This week’s readings paralleled my experiences this weekend and helped me better understand the layers of abstraction and message coding involved in the making process. I spent the whole weekend at the National Zoo and the first annual ZooHackathon intended to bring designers and coders together to build solutions to illegal wildlife trafficking. The first night of the hackathon, we were given statements of how leaders in the wildlife field would like to combat illegal wildlife trade.
We were then sent off to form teams of engineers and designers to begin finding solutions to this problem. After discussing the problems, my team chose to create a phone app connected to email and Whatsapp for the law enforcement agents working in Uganda to use. They had expressed that the work they do is often very dangerous and that they would want a way to communicate that they were in danger to each other in a swift way. We ended up designing an app that at the touch of a button would send a prescripted panic message and your geolocation to everyone else connected to your team.
This app simplified the tedious process of writing a string of letters and sending individual messages to different members of your team with your location when you are in immediate danger. It revolutionized the law enforcement messaging system just by having a preprogramed system ready and updating it’s own information constantly from mapping technology.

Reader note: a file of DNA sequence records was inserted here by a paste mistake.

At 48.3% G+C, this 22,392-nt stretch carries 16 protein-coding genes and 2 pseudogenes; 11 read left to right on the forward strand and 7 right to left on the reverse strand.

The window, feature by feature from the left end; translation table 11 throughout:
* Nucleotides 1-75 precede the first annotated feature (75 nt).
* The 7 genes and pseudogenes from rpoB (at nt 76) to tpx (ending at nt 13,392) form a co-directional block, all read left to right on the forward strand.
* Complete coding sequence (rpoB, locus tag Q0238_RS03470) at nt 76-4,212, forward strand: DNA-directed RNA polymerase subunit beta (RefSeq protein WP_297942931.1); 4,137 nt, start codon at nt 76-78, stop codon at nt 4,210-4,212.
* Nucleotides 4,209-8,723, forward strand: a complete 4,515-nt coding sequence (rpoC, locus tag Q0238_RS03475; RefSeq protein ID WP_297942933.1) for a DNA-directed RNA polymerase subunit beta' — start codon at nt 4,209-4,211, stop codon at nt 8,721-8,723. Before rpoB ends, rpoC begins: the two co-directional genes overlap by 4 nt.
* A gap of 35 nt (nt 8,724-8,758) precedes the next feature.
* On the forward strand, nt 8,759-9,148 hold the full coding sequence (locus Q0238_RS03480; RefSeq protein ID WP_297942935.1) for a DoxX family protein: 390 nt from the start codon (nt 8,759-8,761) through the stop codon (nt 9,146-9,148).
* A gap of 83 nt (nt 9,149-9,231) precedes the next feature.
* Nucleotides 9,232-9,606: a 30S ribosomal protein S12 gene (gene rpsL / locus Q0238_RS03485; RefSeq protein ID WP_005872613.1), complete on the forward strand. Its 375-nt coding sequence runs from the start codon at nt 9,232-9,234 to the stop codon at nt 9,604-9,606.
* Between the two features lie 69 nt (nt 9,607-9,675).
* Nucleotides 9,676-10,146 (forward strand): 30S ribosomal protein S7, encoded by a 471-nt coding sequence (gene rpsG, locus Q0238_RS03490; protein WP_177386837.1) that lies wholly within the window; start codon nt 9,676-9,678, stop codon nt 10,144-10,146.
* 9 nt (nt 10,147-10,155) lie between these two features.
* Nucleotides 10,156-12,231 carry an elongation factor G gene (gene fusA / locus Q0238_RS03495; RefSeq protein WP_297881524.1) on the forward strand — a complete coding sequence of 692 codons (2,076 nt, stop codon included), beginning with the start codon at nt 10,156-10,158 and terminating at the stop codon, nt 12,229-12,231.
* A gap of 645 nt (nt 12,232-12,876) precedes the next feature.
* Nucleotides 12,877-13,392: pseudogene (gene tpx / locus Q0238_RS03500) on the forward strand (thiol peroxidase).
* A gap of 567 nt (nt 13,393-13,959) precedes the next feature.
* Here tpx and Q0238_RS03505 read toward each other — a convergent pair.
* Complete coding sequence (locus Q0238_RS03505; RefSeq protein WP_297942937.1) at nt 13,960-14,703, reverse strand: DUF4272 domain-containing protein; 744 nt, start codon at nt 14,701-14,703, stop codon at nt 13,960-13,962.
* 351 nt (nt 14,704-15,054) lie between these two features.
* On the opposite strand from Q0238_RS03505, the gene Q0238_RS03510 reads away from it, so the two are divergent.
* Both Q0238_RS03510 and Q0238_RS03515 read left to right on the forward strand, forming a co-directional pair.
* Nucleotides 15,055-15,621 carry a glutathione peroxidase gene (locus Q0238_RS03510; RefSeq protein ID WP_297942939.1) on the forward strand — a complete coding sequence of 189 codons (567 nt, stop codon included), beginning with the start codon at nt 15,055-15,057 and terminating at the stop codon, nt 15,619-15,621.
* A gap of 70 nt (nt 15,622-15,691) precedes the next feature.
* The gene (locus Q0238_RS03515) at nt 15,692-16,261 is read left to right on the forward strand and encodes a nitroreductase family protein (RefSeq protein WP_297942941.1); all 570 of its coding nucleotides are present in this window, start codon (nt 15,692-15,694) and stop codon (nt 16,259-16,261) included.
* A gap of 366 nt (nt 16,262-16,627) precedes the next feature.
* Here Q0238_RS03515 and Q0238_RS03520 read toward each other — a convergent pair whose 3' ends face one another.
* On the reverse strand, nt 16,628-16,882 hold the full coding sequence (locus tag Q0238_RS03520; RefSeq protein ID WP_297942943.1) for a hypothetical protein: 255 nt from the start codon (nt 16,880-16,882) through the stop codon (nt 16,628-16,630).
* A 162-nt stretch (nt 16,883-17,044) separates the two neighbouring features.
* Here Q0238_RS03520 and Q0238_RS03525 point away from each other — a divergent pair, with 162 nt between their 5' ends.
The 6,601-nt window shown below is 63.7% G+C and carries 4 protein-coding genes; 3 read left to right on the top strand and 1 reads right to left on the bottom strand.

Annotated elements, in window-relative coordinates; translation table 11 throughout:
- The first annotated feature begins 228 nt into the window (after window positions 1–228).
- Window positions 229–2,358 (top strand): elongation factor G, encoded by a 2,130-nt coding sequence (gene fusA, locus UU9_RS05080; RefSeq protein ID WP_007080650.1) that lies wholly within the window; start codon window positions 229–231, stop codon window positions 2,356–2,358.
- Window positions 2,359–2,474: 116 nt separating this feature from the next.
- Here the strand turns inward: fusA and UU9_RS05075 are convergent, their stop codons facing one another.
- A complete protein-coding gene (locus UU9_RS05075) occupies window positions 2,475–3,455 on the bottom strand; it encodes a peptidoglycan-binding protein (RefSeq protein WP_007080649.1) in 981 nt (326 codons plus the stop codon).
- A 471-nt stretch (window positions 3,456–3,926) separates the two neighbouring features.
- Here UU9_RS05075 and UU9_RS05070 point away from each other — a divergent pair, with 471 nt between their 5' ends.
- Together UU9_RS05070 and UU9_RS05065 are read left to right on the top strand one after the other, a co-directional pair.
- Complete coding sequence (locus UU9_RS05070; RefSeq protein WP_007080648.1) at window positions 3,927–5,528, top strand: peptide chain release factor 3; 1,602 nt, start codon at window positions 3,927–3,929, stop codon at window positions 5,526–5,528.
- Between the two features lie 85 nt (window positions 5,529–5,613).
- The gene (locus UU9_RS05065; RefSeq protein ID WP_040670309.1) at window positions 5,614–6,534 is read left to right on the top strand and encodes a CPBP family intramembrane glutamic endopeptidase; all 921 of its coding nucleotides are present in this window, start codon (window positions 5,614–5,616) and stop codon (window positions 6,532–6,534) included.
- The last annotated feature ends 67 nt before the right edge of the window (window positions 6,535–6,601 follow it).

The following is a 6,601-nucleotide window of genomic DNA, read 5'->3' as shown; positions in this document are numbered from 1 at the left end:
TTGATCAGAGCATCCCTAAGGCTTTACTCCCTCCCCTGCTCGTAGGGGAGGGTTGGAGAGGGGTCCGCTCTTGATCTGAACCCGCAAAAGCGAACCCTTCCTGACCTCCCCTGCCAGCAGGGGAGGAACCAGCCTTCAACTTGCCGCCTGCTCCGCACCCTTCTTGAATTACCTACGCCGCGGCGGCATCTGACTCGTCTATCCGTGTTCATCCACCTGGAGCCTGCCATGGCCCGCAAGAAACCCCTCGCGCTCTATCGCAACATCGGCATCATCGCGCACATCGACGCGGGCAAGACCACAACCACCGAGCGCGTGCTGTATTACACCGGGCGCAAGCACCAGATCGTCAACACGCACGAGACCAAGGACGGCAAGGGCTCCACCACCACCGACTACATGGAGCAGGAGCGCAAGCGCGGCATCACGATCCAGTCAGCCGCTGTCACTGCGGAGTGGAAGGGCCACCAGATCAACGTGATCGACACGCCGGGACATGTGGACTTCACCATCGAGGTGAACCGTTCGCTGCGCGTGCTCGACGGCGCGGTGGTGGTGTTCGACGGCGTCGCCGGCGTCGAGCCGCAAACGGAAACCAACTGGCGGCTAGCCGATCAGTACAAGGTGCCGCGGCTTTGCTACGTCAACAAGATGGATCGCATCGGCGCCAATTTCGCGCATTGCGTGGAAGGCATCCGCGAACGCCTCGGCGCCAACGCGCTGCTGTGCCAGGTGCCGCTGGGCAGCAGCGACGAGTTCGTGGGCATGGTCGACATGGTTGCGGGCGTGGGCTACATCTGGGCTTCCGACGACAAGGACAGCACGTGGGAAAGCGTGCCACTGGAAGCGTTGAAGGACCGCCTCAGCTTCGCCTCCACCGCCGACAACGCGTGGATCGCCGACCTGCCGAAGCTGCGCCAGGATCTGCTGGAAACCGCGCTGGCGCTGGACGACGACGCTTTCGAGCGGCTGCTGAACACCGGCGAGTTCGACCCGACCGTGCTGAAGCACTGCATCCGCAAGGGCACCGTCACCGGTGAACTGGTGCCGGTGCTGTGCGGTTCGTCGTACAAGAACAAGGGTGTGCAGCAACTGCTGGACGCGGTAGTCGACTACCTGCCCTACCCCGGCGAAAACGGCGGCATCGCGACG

This is the great affordance of the bit and digital technology. As stated, “Information theory [and digital encoding] works because we can reliably represent and reconstitute the material components of shared symbols.” I spent the weekend not writing their message, of course, but actually writing the message of that system into the computer to then display to them.
The complex layering of messaging that went into just building another communication messaging system during this hackathon was truly amazing. Of course, I understand that none of the meaning within this project was an actual property of this data that I was using to relay instructions. “Meaning is not ‘in’ the system; it is the system,” was a very relevant point that I took from Introducing Information Theory. I was understanding that the meaning was our relationship to the instructions, our intentions, the designs we conceptualized.
Stuart Hall, “Encoding, Decoding.” In The Cultural Studies Reader, edited by Simon During, 507-17. London; New York: Routledge, 1993.
Martin Irvine, “Introduction to the Technical Theory of Information”
James Gleick, The Information: A History, a Theory, a Flood. (New York, NY: Pantheon, 2011).